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February 2017 Archives

Estate planning for people with no children

Fifty-six percent of people in the United States admit to not having a will, and the results of a 2016 Gallup survey indicate that a majority of Americans have failed to designate how their estate should be allocated after their death. New York residents should be aware that some basic estate planning is necessary, even for those who have no children.

Proposed legislation could affect Medicaid eligibility

Many elderly New Yorkers reside in nursing homes, and many of those who do rely on Medicaid to cover all or a portion of the costs. The Medicaid program is funded by both the federal and state government, and there are strict financial tests in place that determine eligibility.

Assessing the safety and security of an assisted living facility

By law, assisted living facilities must provide residents with the highest feasible level of care in terms of physical, mental and social well-being. If the facility receives federal funds, it must meet certain standards as set forth in the Nursing Home Reform Act of 1987. If you or a loved one is considering moving to such a facility, you will have a lot of questions, including how matters of safety and security are handled.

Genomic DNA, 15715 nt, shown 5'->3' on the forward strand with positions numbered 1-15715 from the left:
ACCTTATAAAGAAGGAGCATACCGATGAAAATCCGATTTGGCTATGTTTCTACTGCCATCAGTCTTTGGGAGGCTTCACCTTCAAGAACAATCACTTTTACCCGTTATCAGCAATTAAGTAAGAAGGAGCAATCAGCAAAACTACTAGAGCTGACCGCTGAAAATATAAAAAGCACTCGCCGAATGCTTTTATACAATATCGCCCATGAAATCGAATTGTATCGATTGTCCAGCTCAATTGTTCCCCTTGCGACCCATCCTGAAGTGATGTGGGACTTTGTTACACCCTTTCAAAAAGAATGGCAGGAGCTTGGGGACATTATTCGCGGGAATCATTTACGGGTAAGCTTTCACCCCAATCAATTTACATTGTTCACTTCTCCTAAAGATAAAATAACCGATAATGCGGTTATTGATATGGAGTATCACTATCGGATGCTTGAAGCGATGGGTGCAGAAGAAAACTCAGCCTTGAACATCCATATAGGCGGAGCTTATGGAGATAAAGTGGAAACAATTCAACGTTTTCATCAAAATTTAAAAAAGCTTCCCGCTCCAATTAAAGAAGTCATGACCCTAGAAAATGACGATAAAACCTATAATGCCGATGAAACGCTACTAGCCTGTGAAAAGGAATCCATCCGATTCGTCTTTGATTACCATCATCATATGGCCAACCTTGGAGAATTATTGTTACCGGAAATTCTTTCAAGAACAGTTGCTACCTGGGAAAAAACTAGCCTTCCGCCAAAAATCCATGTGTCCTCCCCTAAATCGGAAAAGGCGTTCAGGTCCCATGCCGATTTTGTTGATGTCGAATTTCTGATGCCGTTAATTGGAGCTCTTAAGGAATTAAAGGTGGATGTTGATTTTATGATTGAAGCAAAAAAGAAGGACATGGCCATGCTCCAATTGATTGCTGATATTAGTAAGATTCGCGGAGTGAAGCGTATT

How to leave assets to minor or adult children

New York parents may have a desire to leave money or other assets to their children either while still alive or after their deaths. However, there may be a right way to do so. For instance, it may not be a good idea to name a minor child as the beneficiary to an asset. Instead, it may be better for a parent to create a trust that will inherit financial assets when he or she dies.

Planning eases transition to managing an elder's affairs

Many New York families eventually need to address the care of an aging relative. Caretakers can reduce stress and legal roadblocks by preparing the legal framework to transition responsibilities before the need arises. Proper documentation can express the elder's wishes about medical care, living arrangements and who receives control of money and property. Talking to an elder about an advanced medical directive and a power of attorney creates an opportunity to make additional decisions that could protect assets if the relative needs to enter a nursing home.